Gem News International Gems & Gemology, Spring 2015, Vol. 51, No. 1

Amethyst From Morocco:
An Update


Moroccan amethyst crystals
Figure 1. These Moroccan amethyst crystals, which weigh 2.87 and 6.24 grams, display an attractive purple zoning conforming to the rhombohedral faces. Photo by Nuttaphol Kitdee.

Most major sources of fine amethyst are located in Africa. Yet African amethysts on the market, especially Zambian material, tend to be dark and difficult to find in sizes larger than 10 ct. Since the late 1980s, there have been additional discoveries in Malawi, Tanzania, Namibia, Nigeria, and the Democratic Republic of Congo. The most recent African source is Morocco (see Spring 2009 GNI, pp. 62–63), which has produced gem-quality amethyst with an appealing purple color and sizes larger than 10 ct.

GIA’s Bangkok laboratory recently examined several parcels of gem-quality Moroccan amethyst (figure 1) received from Tom Banker, a colored stone dealer. Gemological properties obtained from the crystals and faceted stones were similar to those reported in the 2009 GNI entry.

Color zoning in amethyst
Figure 2. A closer view of the amethyst shows alternating bands of darker and lighter purple color zoning. Photo by Charuwan Khowpong; magnified 10×.

Common characteristic internal features were intense color zoning conforming to the rhombohedral faces (figure 2), reddish brown needle-like hematite inclusions (figure 3, left), and fingerprints consisting of two- and three-phase inclusions (figure 3, center). Dolomite and anhydrite inclusions were also found (figure 3, right).

Photomicrographs of Moroccan amethyst
Figure 3. Microscopic examination of the Moroccan amethyst samples revealed reddish brown hematite (left), two-phase inclusions (center), and dolomite crystals (right). Photomicrographs by Charuwan Khowpong; magnified 50×, 5×, and 80×.

A thin wafer with a thickness of 1.28 mm was prepared for FTIR and UV-Vis-NIR spectroscopy. The wafer plane was oriented parallel to the c-axis. The FTIR spectra were recorded using a Thermo Nicolet 6700 spectrometer with a resolution of 4 cm–1 and 200 scans, while the UV-Vis spectra were collected using a Hitachi U-2910 spectrometer at 1.5 nm slit width and 100 nm/min scan speed, integrated with a polarizer accessory controlled by Thorlabs APT.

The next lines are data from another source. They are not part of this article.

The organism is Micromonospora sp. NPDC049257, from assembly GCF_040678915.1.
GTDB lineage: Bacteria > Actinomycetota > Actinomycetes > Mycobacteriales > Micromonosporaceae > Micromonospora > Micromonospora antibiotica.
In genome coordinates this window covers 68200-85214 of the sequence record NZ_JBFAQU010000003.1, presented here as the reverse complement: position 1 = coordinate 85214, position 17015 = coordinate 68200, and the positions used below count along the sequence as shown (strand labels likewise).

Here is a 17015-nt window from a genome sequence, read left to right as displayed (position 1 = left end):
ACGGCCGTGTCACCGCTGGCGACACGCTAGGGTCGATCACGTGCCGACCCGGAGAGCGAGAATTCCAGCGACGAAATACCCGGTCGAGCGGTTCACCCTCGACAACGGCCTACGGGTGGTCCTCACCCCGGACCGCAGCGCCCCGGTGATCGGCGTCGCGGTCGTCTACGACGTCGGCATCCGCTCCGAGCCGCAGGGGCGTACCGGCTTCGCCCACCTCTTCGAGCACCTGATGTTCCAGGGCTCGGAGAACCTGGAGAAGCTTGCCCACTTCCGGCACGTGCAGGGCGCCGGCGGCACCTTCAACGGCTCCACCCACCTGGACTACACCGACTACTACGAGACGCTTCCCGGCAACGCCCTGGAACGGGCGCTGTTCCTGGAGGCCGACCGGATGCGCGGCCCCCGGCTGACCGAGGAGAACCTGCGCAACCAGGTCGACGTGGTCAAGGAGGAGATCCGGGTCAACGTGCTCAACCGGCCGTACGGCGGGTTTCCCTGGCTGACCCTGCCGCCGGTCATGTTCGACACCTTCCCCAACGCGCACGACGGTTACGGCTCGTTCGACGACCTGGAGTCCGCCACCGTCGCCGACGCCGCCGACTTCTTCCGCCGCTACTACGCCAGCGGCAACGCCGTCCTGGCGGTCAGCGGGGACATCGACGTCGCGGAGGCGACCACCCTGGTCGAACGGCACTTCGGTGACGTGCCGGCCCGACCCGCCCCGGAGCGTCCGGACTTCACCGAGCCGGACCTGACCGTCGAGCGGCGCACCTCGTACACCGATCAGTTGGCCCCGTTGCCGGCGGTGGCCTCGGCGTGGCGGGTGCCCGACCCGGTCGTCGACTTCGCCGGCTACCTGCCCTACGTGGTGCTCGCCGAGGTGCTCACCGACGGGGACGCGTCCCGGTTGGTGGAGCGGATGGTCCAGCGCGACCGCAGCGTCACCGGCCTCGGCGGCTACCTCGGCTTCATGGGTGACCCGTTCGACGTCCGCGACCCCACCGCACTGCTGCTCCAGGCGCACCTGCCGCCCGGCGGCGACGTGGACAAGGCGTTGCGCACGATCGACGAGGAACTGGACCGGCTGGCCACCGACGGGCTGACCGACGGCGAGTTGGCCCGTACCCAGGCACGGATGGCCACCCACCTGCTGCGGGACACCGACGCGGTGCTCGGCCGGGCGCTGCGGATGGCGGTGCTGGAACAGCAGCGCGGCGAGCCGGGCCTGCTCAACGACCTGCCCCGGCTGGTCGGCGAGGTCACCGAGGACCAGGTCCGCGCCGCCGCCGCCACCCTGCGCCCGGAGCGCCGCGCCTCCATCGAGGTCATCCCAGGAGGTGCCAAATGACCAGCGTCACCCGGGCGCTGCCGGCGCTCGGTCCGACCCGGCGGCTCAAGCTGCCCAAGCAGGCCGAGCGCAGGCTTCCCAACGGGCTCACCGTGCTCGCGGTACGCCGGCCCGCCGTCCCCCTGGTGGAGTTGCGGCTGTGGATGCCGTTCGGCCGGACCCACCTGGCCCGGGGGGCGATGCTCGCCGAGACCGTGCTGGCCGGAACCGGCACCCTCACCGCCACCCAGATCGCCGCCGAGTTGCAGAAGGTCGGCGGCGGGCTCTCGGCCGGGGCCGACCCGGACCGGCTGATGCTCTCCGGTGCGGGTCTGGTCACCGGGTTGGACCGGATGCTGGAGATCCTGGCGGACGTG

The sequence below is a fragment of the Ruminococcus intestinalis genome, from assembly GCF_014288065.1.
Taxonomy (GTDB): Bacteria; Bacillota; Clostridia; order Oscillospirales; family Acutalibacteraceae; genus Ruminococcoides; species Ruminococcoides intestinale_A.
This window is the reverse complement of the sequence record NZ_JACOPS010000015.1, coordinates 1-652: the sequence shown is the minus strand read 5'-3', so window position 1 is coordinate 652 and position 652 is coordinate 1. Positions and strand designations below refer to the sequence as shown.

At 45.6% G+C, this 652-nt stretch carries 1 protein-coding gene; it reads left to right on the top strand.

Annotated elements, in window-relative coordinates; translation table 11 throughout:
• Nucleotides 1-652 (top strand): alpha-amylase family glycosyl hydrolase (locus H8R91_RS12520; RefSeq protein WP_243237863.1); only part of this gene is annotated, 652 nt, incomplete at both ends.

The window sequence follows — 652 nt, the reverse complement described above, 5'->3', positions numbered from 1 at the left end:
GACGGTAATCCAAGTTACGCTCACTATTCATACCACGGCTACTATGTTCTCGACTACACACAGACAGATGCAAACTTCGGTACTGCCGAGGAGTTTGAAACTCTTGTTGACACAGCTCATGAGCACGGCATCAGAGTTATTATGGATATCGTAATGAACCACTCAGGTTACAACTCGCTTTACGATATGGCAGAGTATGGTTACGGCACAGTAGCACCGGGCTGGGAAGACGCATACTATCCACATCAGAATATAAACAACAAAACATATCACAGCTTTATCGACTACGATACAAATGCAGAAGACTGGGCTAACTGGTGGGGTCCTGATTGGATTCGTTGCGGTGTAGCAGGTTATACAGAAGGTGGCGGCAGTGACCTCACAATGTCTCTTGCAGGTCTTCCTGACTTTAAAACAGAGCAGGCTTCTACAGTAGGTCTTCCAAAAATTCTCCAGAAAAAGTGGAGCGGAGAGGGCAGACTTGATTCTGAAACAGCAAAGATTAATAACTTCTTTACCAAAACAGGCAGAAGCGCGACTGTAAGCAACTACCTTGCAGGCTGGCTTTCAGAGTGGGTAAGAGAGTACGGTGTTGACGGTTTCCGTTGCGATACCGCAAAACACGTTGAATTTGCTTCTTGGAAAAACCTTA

FTIR spectroscopy revealed typical features of amethyst. The absorption peaks at 3585 and 3613 cm–1 were related to vibrations caused by Al substitutions. The absorption shoulder at 3595 cm–1 is common in natural quartz and rarely seen in synthetic quartz. The cause of this feature remains unknown (S. Karampelas et al., “Infrared spectroscopy of natural vs. synthetic amethyst: An update,” Fall 2011 G&G, pp. 196–201). Areas of dark, medium, and light purple zoning had very similar FTIR patterns.

Amethyst owes its purple color to color centers associated with Fe2+ or Fe3+ impurities (A.J. Cohen, “New data on the cause of smoky and amethystine color in quartz,” The Mineralogical Record, Vol. 20, No. 5, 1989, pp. 365–367). The UV-Vis-NIR absorption spectra showed bands in the visible range at 545 nm caused by Fe4+ charge transfer (E.H.M. Nunes, “Spectroscopic study of natural quartz samples,” Radiation Physics and Chemistry, Vol. 90, 2013, pp. 79–86; E. Neumann, “Mechanism of thermal conversion of color and color centers by heat treatment of amethyst,” Neues Jahrbuch für Mineralogie, Monatshefte, 1984, No. 6, pp. 272–282). The complexity of absorption bands in the ultraviolet region is related to the presence of Fe3+ in more than one environment in the α-quartz structure (F. Hassan and A.J. Cohen, “Biaxial color centers in amethyst quartz,” American Mineralogist, Vol. 59, Nos. 7–8, 1974, pp. 709–718).

Further chemical analysis using advanced techniques such as EDXRF and ICP-MS will be conducted to summarize the characteristic chemical profile of the Moroccan material.

Ratima Suthiyuth is a staff gemologist at GIA’s Bangkok location.

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